Confessions from the Voice Behind Latitude's Social Media
It happened in my first week.
It sticks in the memory, because I was still struggling to navigate the best driving route to our Warrington office at that time.
I'd frequently dodge queuing traffic down the M56 - a nice long stretch of motorway where, for at least 40 minutes before even setting foot in the building, I could be alone with my thoughts - or at that stage, my fears.
I was nervous because the first few days had been a rollercoaster of information-overload.
Inductions aside, there was an inordinate amount of stuff to take in.
So when I arrived at my desk that morning to find a copy of Gary Vaynerchuk's Jab, Jab, Jab, Right Hook and a document containing the login details for all Latitude social media accounts - I didn't know what to think.
Don't get me wrong, I knew prior to my appointment that the role involved some element of control over Latitude's social activity.
In truth, that responsibility was a big part of the appeal.
But in that instant, the responsibility had suddenly become scarily real.
I can only really compare it to the time my elderly next-door neighbours got me to start walking their small yet irate Jack Russell for them every single day.
As a kid I was petrified of dogs for some reason, so it seemed more of a burden than anything else.
Not to mention the dog in question was notorious in the neighbourhood for being especially aggressive - and having delivered newspapers in the area in the area for years I knew that only too well.
The thing used to go for me every time I came within five feet of the front gate.
Anyway I knew if I remained cool, walking the dog would be, quite literally, a walk in the park.
Get it wrong however, and I knew full well that I'd be getting bitten on the backside - much like I'd (sort of) expect from my colleagues after posting a dodgy tweet.
Fortunately things didn't go quite as badly as first expected - we even formed quite an attachment throughout my adolescent years.
So you could say my daily routine working across the Latitude social accounts has in some ways become my daily dog walk.
And as my fear of dogs seems to have subsided as time has progressed, a similar thing has happened regarding my initial apprehensiveness regarding the socials.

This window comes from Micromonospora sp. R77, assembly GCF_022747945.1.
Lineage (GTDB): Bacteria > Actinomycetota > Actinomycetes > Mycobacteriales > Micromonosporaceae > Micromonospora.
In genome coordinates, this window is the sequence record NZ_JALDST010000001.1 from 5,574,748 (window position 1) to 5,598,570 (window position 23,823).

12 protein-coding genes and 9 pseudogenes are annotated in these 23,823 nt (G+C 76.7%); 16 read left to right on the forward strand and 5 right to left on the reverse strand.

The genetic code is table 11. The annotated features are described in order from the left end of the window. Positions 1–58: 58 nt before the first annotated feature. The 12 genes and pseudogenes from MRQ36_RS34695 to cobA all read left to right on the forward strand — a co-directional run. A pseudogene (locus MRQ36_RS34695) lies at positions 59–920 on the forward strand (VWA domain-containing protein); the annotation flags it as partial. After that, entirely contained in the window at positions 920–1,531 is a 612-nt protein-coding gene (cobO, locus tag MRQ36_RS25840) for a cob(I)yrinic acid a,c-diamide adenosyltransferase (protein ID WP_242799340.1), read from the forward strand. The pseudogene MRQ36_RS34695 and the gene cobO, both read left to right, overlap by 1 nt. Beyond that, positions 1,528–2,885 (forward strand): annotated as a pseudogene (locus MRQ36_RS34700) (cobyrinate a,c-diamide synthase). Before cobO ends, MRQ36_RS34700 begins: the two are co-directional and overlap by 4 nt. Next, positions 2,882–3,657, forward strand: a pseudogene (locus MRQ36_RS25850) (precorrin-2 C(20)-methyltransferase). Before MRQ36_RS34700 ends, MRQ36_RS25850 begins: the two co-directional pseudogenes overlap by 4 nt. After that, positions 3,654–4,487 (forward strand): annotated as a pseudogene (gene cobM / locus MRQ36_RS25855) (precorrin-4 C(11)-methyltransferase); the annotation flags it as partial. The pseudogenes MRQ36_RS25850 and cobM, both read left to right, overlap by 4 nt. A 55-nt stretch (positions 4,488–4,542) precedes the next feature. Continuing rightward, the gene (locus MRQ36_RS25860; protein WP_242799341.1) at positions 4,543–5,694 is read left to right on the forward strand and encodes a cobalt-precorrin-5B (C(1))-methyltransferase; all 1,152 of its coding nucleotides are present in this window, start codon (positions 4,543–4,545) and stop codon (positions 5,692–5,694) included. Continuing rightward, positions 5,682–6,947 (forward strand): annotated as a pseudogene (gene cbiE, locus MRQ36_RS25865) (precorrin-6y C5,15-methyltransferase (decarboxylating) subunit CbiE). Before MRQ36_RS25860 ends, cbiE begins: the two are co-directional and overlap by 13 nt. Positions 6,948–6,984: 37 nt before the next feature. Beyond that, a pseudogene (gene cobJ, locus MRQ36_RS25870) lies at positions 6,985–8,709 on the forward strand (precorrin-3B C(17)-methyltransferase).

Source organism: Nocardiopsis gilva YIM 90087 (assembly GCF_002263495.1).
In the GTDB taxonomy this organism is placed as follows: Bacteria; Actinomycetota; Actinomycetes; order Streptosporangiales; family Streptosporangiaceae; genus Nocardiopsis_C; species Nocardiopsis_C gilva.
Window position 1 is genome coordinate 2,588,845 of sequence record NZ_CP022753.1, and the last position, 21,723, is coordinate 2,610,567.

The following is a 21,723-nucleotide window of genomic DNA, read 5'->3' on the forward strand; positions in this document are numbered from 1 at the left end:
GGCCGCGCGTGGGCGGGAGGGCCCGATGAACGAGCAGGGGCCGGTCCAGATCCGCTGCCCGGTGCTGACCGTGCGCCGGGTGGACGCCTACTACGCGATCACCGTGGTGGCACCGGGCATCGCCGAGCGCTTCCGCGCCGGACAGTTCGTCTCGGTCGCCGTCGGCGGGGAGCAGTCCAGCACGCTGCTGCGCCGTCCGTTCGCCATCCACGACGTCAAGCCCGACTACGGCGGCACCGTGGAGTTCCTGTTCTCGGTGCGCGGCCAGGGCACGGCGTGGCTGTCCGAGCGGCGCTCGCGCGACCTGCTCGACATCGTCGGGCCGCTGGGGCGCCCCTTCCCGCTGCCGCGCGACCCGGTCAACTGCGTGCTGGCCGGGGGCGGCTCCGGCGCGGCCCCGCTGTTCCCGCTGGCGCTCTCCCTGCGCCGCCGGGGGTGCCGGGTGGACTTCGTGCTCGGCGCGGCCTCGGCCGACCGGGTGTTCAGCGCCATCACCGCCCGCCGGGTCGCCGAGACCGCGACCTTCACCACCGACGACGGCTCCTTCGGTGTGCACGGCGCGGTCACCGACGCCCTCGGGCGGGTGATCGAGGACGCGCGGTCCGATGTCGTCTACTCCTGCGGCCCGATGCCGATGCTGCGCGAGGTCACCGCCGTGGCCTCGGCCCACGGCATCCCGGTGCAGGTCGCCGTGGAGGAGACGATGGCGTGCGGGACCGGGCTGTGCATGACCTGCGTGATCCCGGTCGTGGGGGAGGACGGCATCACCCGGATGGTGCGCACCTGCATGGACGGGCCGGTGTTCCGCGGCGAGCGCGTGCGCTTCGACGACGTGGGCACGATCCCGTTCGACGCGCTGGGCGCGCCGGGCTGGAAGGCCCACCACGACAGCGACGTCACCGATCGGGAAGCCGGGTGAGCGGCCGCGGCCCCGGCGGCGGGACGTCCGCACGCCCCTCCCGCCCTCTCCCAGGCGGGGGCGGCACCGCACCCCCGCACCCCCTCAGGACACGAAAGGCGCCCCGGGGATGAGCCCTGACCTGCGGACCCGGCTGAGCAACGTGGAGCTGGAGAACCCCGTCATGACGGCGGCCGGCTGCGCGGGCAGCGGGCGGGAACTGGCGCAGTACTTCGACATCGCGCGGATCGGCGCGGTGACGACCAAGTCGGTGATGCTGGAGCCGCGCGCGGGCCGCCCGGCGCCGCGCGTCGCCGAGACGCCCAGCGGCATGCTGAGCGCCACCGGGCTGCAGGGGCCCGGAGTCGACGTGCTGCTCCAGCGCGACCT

But let me tell you about the journey so far anyway...
I didn't have much knowledge to begin with...
I actually didn't feel worthy of manning the socials.
I didn't have an experienced marketing voice.
I didn't know the ins-and-outs of both Organic and Paid Search.
So how on Earth was I supposed to represent the digital marketing values of Latitude across Facebook, Twitter and LinkedIn?
I remember trying to write that very first tweet.
It was like my first jittery attempt to attach the lead to the collar of my neighbour's dog.
I was terrified I'd get my hand bitten off.
But once I became more confident in what I was doing, the dog became less erratic.
Therefore, I knew the only way I could do my job properly was to start feeling more at ease with the idea of being the voice behind the socials.
And the only way I could start feeling more comfortable was to try and learn everything about the industry as quickly as I could.
I became slightly obsessed...
I have to admit - I read far too much on work's time.
The truth of the matter is, though, I felt totally insecure in those first few weeks as a newbie in the Creative Team, never mind the agency as a whole.
I'd sit in our weekly update meeting baffled by the frequent mention of various abbreviations, desperately trying to keep up with the conversation.
Spending my time drafting, rewriting and then often deleting 140 characters worth of stuff on a regular basis was indicative of how paranoid I felt about tripping myself up.
Which, with hindsight, is stupid now.
But I have to say it forced me to ensure that voice across the socials is valid, relevant and insightful.
I don't want to sound like I know what I'm talking about.
I need to be as knowledgeable as possible.
So, the process of selecting things to share, whether that be relevant content pieces, snippets of advice from members of the team, or even something as simple as a graph showing a Google trend, has become a massive part of my day-to-day.
The level of research required for this is not to be underestimated, and the responsibility of owning this task on a daily basis has probably been my on-the-job training.
A crash course in digital marketing if you will.
It was only when I stopped and paused the other day that I realised just how valuable that research time has actually been.
Working out what to say and what not to say on each channel has required me to immerse myself in the industry - and that can only be a good thing.
Even if it is on work's time!
I've still got a lot of learning to do...
We're still in an experimental phase.
As my workload slowly and steadily begins to increase, the time devoted to daily social media coordination might start to dwindle in the coming weeks.
But that's the challenge for me, now - taking our social activity to the next level within more challenging time constraints.
I don't want to just simply take the dog for a walk every day - I want to make it start jumping through hoops.
It's not easy, and it will take time to develop it to the level we want it to be at in terms of followers and engagement across the channels.
But having been here for a few weeks now, I've come into contact with great people.
I've seen some great work in progress.
And I've come to realise this is genuinely a great place to be.
So, it's about time that was reflected on our social platforms.
Because, at the end of the day, besides the great work we produce for our clients, these social platforms reveal an awful amount about what Latitude are made of.
And despite the uneasy start, I can honestly say that being able to play a part in that process so far has been a pleasure.